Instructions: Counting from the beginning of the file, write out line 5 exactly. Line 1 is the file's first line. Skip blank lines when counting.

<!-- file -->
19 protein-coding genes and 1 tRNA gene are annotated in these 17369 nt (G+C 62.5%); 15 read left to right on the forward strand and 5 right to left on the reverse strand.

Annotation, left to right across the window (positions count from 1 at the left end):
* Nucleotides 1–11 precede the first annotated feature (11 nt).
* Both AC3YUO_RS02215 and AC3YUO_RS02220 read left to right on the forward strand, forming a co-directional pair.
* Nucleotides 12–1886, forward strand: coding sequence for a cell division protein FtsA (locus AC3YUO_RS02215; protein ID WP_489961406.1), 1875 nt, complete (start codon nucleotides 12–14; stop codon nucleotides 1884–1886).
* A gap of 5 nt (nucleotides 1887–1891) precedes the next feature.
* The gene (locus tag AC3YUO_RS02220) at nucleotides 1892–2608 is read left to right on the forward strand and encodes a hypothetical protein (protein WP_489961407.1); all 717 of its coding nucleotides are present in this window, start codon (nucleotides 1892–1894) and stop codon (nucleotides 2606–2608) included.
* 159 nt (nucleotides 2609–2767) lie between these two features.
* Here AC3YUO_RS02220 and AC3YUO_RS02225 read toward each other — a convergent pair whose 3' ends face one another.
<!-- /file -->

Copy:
* Nucleotides 12–1886, forward strand: coding sequence for a cell division protein FtsA (locus AC3YUO_RS02215; protein ID WP_489961406.1), 1875 nt, complete (start codon nucleotides 12–14; stop codon nucleotides 1884–1886).